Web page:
At the height of the COVID-19 pandemic, epicenter New York City was a shadow of its former self. The streets were empty. Between July 2020 and July 2021, the U.S. Census found the city lost 15.7% of its population. Housing costs dropped and vacancies grew. In January 2021, the median rent for a one bedroom in the city was at its lowest point in years: $2,300 a month.
Dr. Marva M. Craig thought that rents would stay low for the next few years. Craig is no newcomer to NYC. She’s been with the Borough of Manhattan Community College (BMCC) since 1980 and became its vice president for student affairs in 2008.
But by the end of 2021, rents had jumped 36% and showed no signs of slowing, according to realty website Zumper. Median rents for a one bedroom in Tribeca, where BMCC is located, soared from their low of $3,079 in November 2020 to $5,500 in 2022.
The rising rents have made it increasingly more difficult for BMCC students to live near campus or to even find stable housing. BMCC is a commuter school and has no dormitories of its own. For almost two years after March 2020, New York state placed a moratorium on evictions, and rent increases were frozen in rent-regulated apartments. Those protections are now gone, and Craig said students are looking for assistance as their rents go up and landlords sue those in arrears.
But thanks to a $2 million grant from Trinity Church Wall Street, 40 housing insecure students at BMCC will live at no-cost in apartment-style dorms at City College of New York, a sister school in the City University of New York (CUNY) system. Their rooms and wrap-around support will be financially covered for up to three years.
“It’s very exciting for us, as a community college, especially in New York City, where housing is an issue,” said Craig. “It gives us an opportunity to talk about the community college experience of students and that we have housing needs.”
A 2019 survey of CUNY community college students found that 18% experienced homelessness in the previous year. But housing insecurity impacts students outside of New York as well. A 2022 survey of over 80,000 community college students across the country found that 14% experienced housing insecurity.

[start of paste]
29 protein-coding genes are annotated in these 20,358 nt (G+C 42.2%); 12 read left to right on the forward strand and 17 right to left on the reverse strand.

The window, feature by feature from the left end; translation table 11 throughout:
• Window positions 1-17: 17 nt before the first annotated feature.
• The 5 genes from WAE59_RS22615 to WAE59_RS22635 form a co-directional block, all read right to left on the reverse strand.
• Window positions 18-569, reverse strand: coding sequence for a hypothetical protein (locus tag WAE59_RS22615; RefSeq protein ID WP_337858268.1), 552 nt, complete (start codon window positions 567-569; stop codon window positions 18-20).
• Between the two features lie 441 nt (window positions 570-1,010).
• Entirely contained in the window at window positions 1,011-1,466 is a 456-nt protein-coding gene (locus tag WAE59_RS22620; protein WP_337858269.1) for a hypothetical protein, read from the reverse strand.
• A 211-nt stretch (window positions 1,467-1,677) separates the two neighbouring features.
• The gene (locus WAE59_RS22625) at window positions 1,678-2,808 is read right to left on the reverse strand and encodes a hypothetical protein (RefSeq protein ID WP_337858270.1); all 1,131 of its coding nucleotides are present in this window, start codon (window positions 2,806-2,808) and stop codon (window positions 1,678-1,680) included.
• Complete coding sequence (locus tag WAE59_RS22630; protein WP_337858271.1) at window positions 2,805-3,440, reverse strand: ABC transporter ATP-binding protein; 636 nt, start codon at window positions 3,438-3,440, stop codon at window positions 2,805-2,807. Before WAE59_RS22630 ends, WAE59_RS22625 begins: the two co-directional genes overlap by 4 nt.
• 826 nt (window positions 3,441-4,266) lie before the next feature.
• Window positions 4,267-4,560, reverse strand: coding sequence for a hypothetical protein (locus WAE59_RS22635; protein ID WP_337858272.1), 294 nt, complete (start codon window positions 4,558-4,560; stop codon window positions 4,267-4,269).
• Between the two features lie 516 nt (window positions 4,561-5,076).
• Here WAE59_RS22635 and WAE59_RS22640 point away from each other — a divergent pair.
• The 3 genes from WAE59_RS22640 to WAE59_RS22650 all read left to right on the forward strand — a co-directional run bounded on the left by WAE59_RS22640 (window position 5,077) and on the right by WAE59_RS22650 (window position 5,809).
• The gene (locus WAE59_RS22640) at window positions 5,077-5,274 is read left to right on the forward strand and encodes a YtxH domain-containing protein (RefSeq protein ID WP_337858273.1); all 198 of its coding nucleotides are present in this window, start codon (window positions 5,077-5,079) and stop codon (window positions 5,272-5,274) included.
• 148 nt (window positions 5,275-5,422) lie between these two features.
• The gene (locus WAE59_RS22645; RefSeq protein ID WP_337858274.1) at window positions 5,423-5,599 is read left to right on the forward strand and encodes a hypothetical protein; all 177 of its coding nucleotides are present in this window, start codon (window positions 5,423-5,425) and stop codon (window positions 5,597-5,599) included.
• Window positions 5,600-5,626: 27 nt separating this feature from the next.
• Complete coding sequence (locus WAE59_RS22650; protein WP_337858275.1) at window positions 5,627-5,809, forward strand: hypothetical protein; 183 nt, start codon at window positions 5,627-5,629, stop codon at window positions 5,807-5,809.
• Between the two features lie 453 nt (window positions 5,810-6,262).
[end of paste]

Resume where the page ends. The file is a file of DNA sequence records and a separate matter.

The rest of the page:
“We’ve always had a segment of our population that are homeless,” said Dr. Deborah C. Harte, director of the advocacy and resource center at BMCC. “The average family income of our students hovers around $30,000 a year, and many are way below that. So, when you look at our student profile in relation to being able to afford housing in New York City, I’m not surprised people are experiencing the housing insecurity they are.”
To qualify for the program, students must take at least nine credits, attend academic tutoring to keep their GPAs over 2.0, participate in internships, and receive support from an experienced residential advisor and a manager to build plans for financial success upon graduation. They must also be housing insecure, which Harte said BMCC defined as broadly as it could to help as many students as possible.
“Housing insecurity could include a number of things, couch surfing, living in a shelter, living with too many people in overcrowded situations, or domestic violence circumstances,” said Harte. “You could be in circumstances where every night you’re in a different home.”
Beatriz De La Torre, managing director for housing and homelessness at Trinity, said Trinity has partnered with BMCC in the past, working with Project Impact, a BMCC initiative supporting students who are or live with families that are justice impacted. Project Impact inspired Trinity to examine housing insecurity for all BMCC students.
“If you think education is the most important thing for economic mobility, to change the trajectory of somebody, then you should really focus on housing and providing stability to those students who’ve already taken the steps to get their education,” said De La Torre. “They are really motivated—they enrolled—they’re trying. But we know when you don’t have stable housing, that can get in the way and be exactly the barrier that derails you from that plan.”
Trinity decided to provide funds for three years at a two-year school, giving students ample time to earn their degrees and get their feet under them before graduation. De La Torre said Trinity is leaving the door open to expanding or continuing its housing fund into the future.
Harte is in charge of implementing the grant and selecting which students will benefit. She wants to make sure that those who receive this opportunity will not only be good students but also good roommates. The idea is not only to establish a safe space for study and living but to also build a community.
She is currently conducting student interviews to select the 40 who will receive the free housing, and Harte said winnowing the group is a heart wrenching process. But she’s grateful for the opportunity to help even some of these students gain stability to complete their studies.
“We’ll at least start to help some students get to the finish line of education, which puts them in a much better position than if they did not have an associate degree toward employment and a career path,” said Harte. “If you’re helping even one, I believe you’re really doing a tremendous service.”
The 40 will begin moving into their dormitory in November.
Liann Herder can be reached at email@example.com.